Leaving the Stillwell Ranch experience was like slowly acclimating back into society. Even the tiny burg of Alpine seemed like a big city after living within the desolate lands of the Big Bend.
To lessen the impact of immersion, we meandered up the Panhandle through the smallest Texas towns while staying ahead of devastating tornadoes and hailstorms.
One of our first stops was the Roy Orbison Museum in Wink.
“Football, oil fields, oil, grease and sand”
Jim and I are only old enough to remember Roy from his Traveling Wilburys days, but are well aware of the influence his amazing voice had on 1960s rock and roll. Since I can’t resist a good tourist trap, I had to see the museum honoring his memory.
Don’t blink, or you’ll miss the free Roy Orbison Museum on the main drag. Each June, the town honors their most famous resident with a Roy Orbison Festival and Pretty Woman beauty pageant. It’s a small place with a massive collection of memorabilia including his trademark sunglasses and even the high school yearbooks he illustrated while attending Wink High.
Wandering into Waylon Territory
As we continued up the Panhandle looking for more fantastic free city parks to pass time until our date with RV America in Loveland, a Days End Directory listing for “Waylon Jennings City Park and RV Campground” caught my eye.
Located just west of Lubbock, I wondered, could this park be named after the Waylon Jennings? Yep, shore is!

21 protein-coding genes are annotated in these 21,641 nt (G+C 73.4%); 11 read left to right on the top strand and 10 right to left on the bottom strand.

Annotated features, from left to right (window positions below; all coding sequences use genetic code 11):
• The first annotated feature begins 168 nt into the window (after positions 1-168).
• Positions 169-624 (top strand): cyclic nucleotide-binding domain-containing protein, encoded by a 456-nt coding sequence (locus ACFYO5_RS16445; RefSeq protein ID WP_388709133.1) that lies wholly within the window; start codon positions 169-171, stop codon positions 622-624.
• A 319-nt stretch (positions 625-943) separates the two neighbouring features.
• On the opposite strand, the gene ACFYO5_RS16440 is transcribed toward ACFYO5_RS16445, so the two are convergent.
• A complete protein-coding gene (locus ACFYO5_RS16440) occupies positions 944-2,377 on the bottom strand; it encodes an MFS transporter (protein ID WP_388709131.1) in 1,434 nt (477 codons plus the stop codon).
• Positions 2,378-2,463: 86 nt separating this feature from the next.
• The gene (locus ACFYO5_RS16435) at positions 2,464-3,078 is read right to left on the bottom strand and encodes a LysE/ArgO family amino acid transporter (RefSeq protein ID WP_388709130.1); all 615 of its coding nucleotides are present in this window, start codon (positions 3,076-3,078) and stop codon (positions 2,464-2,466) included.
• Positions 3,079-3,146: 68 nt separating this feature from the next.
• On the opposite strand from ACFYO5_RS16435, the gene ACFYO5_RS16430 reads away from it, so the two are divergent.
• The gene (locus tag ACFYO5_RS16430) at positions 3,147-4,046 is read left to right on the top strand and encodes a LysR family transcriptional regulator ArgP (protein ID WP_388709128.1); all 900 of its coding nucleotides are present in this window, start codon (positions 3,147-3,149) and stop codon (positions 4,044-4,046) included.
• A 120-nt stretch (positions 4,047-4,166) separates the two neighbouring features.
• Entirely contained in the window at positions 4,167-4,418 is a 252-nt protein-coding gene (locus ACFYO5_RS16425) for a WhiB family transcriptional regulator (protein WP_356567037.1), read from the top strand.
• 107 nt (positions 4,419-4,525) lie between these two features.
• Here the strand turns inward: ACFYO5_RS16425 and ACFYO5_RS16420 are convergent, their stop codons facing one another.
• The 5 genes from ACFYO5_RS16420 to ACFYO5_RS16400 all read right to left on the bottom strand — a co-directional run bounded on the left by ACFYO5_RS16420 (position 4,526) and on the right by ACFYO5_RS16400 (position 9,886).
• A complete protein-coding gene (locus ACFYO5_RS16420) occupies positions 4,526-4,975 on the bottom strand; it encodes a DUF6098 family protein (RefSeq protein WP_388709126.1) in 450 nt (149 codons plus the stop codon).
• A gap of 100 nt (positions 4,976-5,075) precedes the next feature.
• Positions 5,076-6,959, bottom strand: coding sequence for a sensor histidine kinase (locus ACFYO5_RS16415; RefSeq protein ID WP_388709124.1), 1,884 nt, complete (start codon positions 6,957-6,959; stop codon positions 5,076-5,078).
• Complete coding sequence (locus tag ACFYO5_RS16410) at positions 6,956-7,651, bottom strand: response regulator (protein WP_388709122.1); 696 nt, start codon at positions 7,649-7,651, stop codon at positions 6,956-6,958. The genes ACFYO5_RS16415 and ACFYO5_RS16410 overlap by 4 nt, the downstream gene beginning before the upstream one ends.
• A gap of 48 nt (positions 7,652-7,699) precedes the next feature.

Waylon grew up in Littlefield, a small cotton growing town that’s hanging on by a thread. Of course every small town needs a liquor store, and Littlefield has two.
Turns out that one of them is owned by Waylon’s brother James, but we didn’t know this at the time, and stopped at the spiffier competitor up the road. Bad decision. Duh!
We missed Waymore’s Drive Through Liquor Store and Waylon Jennings Museum, which features a collection of Waylon memorabilia, including his first guitar and a a framed platinum record of “Wanted! The Outlaws” the LP that put Outlaw Country on the radar.
If you catch his brother James on a good day, he might even give you a ten minute tour of Littlefield and show you landmarks like the house where Waylon grew up and a popular corner for fistfights back in the day.
Waylon was one of the greatest country musicians who ever lived. He deserves so much more than shrine enclosed in a liquor store. I hope some day his significance is properly honored with a dedicated building.
Don’t underestimate the Panhandle, it’s full of fantastic freebies, free camping and nifty little attractions like these.
Just be sure to avoid the stinky parts and visit when there’s less of a chance of a tornado tossing your rig into Oklahoma.